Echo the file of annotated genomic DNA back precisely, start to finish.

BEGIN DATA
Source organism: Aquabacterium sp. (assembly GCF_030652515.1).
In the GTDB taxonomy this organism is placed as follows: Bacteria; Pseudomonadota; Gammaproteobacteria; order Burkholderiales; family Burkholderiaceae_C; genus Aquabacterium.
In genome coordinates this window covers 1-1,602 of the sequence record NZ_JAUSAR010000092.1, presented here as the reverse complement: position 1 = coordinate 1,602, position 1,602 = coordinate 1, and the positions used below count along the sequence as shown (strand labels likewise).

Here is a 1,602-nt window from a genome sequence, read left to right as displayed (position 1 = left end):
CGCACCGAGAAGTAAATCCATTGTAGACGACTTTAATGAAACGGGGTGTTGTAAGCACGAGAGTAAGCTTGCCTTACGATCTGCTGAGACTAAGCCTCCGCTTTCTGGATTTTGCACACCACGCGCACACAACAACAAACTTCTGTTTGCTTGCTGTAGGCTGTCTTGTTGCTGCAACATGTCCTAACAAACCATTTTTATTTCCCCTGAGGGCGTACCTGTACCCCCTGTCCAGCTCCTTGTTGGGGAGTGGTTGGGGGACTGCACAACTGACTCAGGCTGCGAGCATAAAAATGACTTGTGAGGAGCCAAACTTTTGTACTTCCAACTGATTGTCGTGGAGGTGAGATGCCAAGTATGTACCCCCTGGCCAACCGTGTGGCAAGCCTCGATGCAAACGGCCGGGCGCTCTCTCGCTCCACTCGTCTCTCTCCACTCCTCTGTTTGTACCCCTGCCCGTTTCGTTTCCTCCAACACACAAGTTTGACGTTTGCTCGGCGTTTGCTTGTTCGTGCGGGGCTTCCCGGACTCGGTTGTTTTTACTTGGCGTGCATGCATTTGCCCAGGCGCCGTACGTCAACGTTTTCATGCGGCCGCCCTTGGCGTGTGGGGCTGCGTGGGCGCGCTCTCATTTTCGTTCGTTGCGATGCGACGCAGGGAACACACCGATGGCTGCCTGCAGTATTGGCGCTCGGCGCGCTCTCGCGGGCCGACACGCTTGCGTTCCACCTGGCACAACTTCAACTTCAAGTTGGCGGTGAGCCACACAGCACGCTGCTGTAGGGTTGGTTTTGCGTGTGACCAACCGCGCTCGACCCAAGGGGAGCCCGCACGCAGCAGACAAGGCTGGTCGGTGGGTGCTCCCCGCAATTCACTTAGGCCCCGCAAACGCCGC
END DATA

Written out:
Source organism: Aquabacterium sp. (assembly GCF_030652515.1).
In the GTDB taxonomy this organism is placed as follows: Bacteria; Pseudomonadota; Gammaproteobacteria; order Burkholderiales; family Burkholderiaceae_C; genus Aquabacterium.
In genome coordinates this window covers 1-1,602 of the sequence record NZ_JAUSAR010000092.1, presented here as the reverse complement: position 1 = coordinate 1,602, position 1,602 = coordinate 1, and the positions used below count along the sequence as shown (strand labels likewise).

Here is a 1,602-nt window from a genome sequence, read left to right as displayed (position 1 = left end):
CGCACCGAGAAGTAAATCCATTGTAGACGACTTTAATGAAACGGGGTGTTGTAAGCACGAGAGTAAGCTTGCCTTACGATCTGCTGAGACTAAGCCTCCGCTTTCTGGATTTTGCACACCACGCGCACACAACAACAAACTTCTGTTTGCTTGCTGTAGGCTGTCTTGTTGCTGCAACATGTCCTAACAAACCATTTTTATTTCCCCTGAGGGCGTACCTGTACCCCCTGTCCAGCTCCTTGTTGGGGAGTGGTTGGGGGACTGCACAACTGACTCAGGCTGCGAGCATAAAAATGACTTGTGAGGAGCCAAACTTTTGTACTTCCAACTGATTGTCGTGGAGGTGAGATGCCAAGTATGTACCCCCTGGCCAACCGTGTGGCAAGCCTCGATGCAAACGGCCGGGCGCTCTCTCGCTCCACTCGTCTCTCTCCACTCCTCTGTTTGTACCCCTGCCCGTTTCGTTTCCTCCAACACACAAGTTTGACGTTTGCTCGGCGTTTGCTTGTTCGTGCGGGGCTTCCCGGACTCGGTTGTTTTTACTTGGCGTGCATGCATTTGCCCAGGCGCCGTACGTCAACGTTTTCATGCGGCCGCCCTTGGCGTGTGGGGCTGCGTGGGCGCGCTCTCATTTTCGTTCGTTGCGATGCGACGCAGGGAACACACCGATGGCTGCCTGCAGTATTGGCGCTCGGCGCGCTCTCGCGGGCCGACACGCTTGCGTTCCACCTGGCACAACTTCAACTTCAAGTTGGCGGTGAGCCACACAGCACGCTGCTGTAGGGTTGGTTTTGCGTGTGACCAACCGCGCTCGACCCAAGGGGAGCCCGCACGCAGCAGACAAGGCTGGTCGGTGGGTGCTCCCCGCAATTCACTTAGGCCCCGCAAACGCCGC